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NEWS | Jan. 4, 2022

Profiles in Professionalism: Logistics Specialist 1st Class Hermilo Simon

By Mass Communication Specialist 2nd Class Jonathan Word

We live in a world run by logistics. It’s important that materials and supplies get to where they need to be, or else production would come to a standstill. Without the appropriate equipment and tools being in the hands of our workforce, nothing would get done. At Camp Lemonnier, Djibouti, the U.S. Navy’s only permanent base in Africa, that is simply not an option.

With the monumental task of feeding, sheltering, and supplying over 5,000 Soldiers, Sailors, Airmen and Marines, Camp Lemonnier needs a world-class supply department and a world-class supply department needs world-class Sailors like Logistics Specialist 1st Class Hermilo Simon, a Navy Reserve Sailor from Norfolk, Va., currently deployed to Camp Lemonnier where he is assigned to the procurement division of the supply department.

“It’s a different world out here,” says Simon. “It’s the same supply chain, but you have to think outside the box. Every department has needs and if you can’t fill them, then really nobody can do their job.”

This is Simon’s first mobilization as a Navy Reservist. He says that his department is one of the best logistics shops he has ever had the pleasure of working in and he has found himself in a position of leadership while on deployment.

“He is currently filling a Chief’s role,” says Lt. Cmdr. John Lina, the supply officer in the Camp Lemonnier procurement department and Simon’s immediate supervisor. “So far, he has risen to every complex challenge that I have presented to him. I would say that he is a very mature Navy Reservist who is wiser beyond his years.”

Before becoming a Navy Reservist, Simon served nearly six years as an active-duty Sailor. He says the Navy was able to help him achieve his goal of completing his master’s degree in education with a concentration in mental health counseling. After completing his education, Simon was ready to step into his civilian career, but he was not ready to step away from the Navy.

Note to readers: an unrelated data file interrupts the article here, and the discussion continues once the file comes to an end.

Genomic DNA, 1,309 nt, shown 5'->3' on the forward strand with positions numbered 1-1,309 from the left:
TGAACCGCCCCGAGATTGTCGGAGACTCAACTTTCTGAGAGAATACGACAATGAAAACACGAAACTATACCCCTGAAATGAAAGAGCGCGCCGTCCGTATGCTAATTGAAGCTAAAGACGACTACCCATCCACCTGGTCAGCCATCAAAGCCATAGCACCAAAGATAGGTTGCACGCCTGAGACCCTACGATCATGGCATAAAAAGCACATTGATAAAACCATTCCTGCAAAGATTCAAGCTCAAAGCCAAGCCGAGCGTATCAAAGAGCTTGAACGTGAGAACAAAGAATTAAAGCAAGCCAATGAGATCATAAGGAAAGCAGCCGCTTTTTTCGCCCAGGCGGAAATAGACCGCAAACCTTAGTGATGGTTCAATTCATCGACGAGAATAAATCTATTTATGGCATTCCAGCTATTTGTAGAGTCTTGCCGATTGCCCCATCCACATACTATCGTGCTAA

“I did fall in love with logistics,” says Simon. “It’s very customer-oriented and still in line with what I do in the civilian world. You are still talking with people; you interact with them and meet new people. I like that aspect of it. I like helping.”

From his fellow Sailors he met while attending the Navy Individual Augmentee Combat Training, a program Reserve Sailors attend prior to deployment, to everyone he has met on Camp Lemonnier, Simon says the bonds formed in his service are the most rewarding aspect of his Navy career. He is an active member of the camp’s Diversity Team, the E6 Committee and the Command Resiliency Team.

“I am a very people-oriented person,” says Simon. “I like to be part of groups; it is one of the things that has kept me in the Navy. We’re seeing how we can better Camp Lemonnier and here you know what your direct impact is.”

When looking at the job of a Logistics Specialist, the first thing you may see is spreadsheets full of order tracking numbers, shipping invoices, or stacks of boxes ready to be sent out, but Simon sees each service member behind the supplies he is providing them with.

“Whether it’s the galley or the special forces,” he says. “They all have supply needs, and that’s what we do.”

Camp Lemonnier, Djibouti (CLDJ) serves as an expeditionary base for U.S. military forces providing support to ships, aircraft and personnel that ensure security throughout Europe, Africa and Southwest Asia. The base enables maritime and combat operations in the Horn of Africa while fostering positive U.S.-Africa relations.